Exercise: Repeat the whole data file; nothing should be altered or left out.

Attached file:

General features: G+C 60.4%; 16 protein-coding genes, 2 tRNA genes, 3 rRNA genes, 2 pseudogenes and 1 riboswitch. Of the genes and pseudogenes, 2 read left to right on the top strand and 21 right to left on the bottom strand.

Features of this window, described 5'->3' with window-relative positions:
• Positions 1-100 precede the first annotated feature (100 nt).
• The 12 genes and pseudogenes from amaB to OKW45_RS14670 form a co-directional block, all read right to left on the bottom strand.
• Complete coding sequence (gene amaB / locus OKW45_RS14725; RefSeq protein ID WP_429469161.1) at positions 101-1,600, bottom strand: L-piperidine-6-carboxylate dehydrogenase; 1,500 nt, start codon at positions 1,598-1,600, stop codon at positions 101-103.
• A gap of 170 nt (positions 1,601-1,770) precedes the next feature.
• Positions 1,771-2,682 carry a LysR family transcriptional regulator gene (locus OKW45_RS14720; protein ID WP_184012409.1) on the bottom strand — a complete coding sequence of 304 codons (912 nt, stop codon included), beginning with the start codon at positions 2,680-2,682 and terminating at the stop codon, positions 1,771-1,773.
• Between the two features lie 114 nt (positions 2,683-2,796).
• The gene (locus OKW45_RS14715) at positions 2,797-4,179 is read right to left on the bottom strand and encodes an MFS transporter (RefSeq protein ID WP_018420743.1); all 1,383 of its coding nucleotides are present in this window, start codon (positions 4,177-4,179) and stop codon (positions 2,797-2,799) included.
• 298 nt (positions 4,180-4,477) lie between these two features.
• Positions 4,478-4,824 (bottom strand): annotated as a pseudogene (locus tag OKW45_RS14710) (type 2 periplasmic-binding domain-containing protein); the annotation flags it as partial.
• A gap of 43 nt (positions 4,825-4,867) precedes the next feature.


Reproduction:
General features: G+C 60.4%; 16 protein-coding genes, 2 tRNA genes, 3 rRNA genes, 2 pseudogenes and 1 riboswitch. Of the genes and pseudogenes, 2 read left to right on the top strand and 21 right to left on the bottom strand.

Features of this window, described 5'->3' with window-relative positions:
• Positions 1-100 precede the first annotated feature (100 nt).
• The 12 genes and pseudogenes from amaB to OKW45_RS14670 form a co-directional block, all read right to left on the bottom strand.
• Complete coding sequence (gene amaB / locus OKW45_RS14725; RefSeq protein ID WP_429469161.1) at positions 101-1,600, bottom strand: L-piperidine-6-carboxylate dehydrogenase; 1,500 nt, start codon at positions 1,598-1,600, stop codon at positions 101-103.
• A gap of 170 nt (positions 1,601-1,770) precedes the next feature.
• Positions 1,771-2,682 carry a LysR family transcriptional regulator gene (locus OKW45_RS14720; protein ID WP_184012409.1) on the bottom strand — a complete coding sequence of 304 codons (912 nt, stop codon included), beginning with the start codon at positions 2,680-2,682 and terminating at the stop codon, positions 1,771-1,773.
• Between the two features lie 114 nt (positions 2,683-2,796).
• The gene (locus OKW45_RS14715) at positions 2,797-4,179 is read right to left on the bottom strand and encodes an MFS transporter (RefSeq protein ID WP_018420743.1); all 1,383 of its coding nucleotides are present in this window, start codon (positions 4,177-4,179) and stop codon (positions 2,797-2,799) included.
• 298 nt (positions 4,180-4,477) lie between these two features.
• Positions 4,478-4,824 (bottom strand): annotated as a pseudogene (locus tag OKW45_RS14710) (type 2 periplasmic-binding domain-containing protein); the annotation flags it as partial.
• A gap of 43 nt (positions 4,825-4,867) precedes the next feature.